Bitcoin hit a record high price of close to $20,000 in late 2017
Cryptocurrency could be on people’s wish list to Santa this year
The price of bitcoin is set to receive a seasonal boost over the coming weeks, according to new analysis of the cryptocurrency.
Research from digital currency exchange SFOX revealed that bitcoin has experienced positive market movements in the build-up to major US holidays in recent years.
In the run up to Thanksgiving last week, bitcoin climbed by 20 per cent over four days to buck a downward trend that had seen its price fall to its lowest level in six months.
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On Labor Day in September, the price of bitcoin rose by around 5 per cent in a single day, followed by a further 4 per cent the next day.
Similarly, the Fourth of July holiday earlier this year resulted in significant gains for the cryptocurrency, with an increase of 14 per cent between 2 July and 4 July.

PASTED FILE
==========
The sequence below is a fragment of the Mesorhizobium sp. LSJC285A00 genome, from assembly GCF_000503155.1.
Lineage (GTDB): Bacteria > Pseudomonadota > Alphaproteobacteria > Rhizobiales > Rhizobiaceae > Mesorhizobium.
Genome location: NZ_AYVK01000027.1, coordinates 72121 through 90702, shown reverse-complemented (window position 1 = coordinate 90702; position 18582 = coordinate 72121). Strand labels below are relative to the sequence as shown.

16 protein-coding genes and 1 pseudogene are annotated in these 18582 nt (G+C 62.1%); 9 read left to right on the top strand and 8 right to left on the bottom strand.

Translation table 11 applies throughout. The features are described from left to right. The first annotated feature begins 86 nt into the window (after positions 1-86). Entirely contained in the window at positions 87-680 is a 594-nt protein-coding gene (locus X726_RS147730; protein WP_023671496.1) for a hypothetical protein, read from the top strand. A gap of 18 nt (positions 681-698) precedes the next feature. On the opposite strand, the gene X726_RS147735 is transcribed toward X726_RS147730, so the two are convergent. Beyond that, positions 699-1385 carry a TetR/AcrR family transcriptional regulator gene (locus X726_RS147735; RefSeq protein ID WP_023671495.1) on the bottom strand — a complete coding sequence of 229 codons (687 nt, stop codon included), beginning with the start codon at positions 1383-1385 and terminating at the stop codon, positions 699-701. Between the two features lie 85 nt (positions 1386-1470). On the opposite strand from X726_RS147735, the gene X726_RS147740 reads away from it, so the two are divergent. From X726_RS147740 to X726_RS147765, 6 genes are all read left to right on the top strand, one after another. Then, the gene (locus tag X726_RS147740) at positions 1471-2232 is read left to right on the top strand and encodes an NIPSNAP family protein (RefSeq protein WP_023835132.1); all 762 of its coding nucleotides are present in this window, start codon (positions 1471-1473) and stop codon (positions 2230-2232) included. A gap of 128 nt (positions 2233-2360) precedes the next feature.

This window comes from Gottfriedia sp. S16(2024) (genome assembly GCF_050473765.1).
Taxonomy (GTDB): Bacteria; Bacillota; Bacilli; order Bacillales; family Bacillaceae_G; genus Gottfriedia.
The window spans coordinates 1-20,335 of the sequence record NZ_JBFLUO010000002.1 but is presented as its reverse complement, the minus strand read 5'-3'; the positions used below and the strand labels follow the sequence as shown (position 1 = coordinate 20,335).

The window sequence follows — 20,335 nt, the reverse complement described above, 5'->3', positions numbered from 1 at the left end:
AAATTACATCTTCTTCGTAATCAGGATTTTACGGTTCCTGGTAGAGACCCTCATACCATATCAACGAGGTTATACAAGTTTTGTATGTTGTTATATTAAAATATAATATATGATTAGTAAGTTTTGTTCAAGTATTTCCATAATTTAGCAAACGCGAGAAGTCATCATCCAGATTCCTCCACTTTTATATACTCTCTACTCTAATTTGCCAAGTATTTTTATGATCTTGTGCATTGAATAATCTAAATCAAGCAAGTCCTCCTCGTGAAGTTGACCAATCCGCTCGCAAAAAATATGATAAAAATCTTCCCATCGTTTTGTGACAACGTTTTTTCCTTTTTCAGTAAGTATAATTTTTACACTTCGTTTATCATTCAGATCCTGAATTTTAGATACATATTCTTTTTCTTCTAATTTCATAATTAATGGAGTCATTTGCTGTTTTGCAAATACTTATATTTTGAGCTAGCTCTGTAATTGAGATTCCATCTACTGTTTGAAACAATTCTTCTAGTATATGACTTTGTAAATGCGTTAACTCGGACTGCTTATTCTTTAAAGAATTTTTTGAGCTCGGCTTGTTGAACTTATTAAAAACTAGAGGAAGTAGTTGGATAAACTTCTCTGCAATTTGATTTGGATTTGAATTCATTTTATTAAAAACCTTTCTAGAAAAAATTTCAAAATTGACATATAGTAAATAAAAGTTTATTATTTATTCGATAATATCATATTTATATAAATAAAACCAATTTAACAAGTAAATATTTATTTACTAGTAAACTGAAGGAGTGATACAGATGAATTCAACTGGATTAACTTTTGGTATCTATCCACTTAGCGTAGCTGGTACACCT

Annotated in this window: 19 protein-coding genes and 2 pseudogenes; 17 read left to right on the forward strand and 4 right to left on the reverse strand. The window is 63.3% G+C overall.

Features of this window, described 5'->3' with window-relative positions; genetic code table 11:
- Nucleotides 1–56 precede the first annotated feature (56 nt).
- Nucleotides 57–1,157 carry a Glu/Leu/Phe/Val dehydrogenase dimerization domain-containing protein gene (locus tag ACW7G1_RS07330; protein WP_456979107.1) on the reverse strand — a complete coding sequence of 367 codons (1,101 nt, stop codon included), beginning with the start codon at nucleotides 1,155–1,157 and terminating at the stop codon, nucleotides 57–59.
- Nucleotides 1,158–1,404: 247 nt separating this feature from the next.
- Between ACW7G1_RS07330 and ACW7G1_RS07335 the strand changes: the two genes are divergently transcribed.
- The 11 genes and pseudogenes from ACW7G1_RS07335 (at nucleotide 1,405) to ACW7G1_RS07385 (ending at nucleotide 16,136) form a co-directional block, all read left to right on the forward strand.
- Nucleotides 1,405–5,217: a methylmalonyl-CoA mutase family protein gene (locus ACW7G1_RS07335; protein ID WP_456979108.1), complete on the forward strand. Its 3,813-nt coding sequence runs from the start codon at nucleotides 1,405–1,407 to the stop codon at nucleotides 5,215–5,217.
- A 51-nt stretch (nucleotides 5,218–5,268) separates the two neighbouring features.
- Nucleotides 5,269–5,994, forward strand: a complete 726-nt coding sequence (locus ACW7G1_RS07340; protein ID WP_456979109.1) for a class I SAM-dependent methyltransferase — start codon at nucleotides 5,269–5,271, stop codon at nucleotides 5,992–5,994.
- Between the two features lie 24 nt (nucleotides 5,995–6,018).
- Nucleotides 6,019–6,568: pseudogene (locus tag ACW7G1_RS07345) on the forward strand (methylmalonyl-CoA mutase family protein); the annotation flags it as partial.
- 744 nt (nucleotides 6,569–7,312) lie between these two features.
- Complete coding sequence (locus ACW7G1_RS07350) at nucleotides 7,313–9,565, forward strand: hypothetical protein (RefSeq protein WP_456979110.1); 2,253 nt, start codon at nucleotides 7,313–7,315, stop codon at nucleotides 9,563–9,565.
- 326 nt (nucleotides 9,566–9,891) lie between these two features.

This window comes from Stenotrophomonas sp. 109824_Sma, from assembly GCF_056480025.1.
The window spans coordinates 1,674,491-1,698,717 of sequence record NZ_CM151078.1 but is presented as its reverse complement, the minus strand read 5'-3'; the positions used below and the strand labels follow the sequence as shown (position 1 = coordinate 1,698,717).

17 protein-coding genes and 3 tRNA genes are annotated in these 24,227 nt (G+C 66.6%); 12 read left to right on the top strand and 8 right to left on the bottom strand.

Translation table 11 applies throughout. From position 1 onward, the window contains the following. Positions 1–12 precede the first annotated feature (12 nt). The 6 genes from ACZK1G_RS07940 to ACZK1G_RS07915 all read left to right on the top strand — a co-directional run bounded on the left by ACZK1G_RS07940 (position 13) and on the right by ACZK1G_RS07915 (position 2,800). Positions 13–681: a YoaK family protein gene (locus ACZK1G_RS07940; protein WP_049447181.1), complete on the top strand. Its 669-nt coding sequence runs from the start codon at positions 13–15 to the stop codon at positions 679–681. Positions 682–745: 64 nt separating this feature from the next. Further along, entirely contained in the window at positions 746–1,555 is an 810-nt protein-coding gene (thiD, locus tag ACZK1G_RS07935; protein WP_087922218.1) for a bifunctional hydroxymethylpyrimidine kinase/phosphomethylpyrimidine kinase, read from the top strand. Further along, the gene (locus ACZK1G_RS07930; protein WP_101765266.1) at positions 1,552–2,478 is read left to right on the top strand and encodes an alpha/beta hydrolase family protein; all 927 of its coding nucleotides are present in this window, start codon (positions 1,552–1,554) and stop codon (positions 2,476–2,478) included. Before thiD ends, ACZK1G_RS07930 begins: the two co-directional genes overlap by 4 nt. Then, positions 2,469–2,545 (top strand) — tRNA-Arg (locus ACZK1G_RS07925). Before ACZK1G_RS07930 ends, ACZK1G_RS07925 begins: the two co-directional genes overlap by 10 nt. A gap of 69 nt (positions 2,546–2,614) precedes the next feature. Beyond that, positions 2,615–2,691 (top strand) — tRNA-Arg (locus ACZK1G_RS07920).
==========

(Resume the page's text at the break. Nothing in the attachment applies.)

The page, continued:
“We posited that holidays could theoretically contribute to upswings in bitcoin’s price because of families getting together, experiencing FOMO [fear of missing out], and subsequently researching and purchasing bitcoin. However, the most recent data we’ve analysed here show Google searches for ‘bitcoin’ peaking before holidays, not after,” stated an SFOX blog post detailing the research.
“Regardless of which forces are really driving bitcoin’s holiday behaviour, it seems as though bitcoin remains sensitive to major US holidays for the time being, so market participants may wish to keep an eye on upcoming holidays as we enter the month of December.”
The research also uncovered a correlation between bitcoin’s price and Google searches relating to the cryptocurrency – a phenomenon that has been noted in previous studies of the market.
A study in 2017 found that high search volumes for bitcoin-related terms like ‘btc usd’ often preceded price bubbles, while low engagement usually signalled a good time to buy. Data gathered by digital marketing firm SemRush noted an 80 per cent correlation between search volume and bitcoin’s price, though no conclusions were drawn as to which was the determining factor.
Some analysts previously suggested that traders may be manipulating Google searches in order to artificially inflate the price of bitcoin.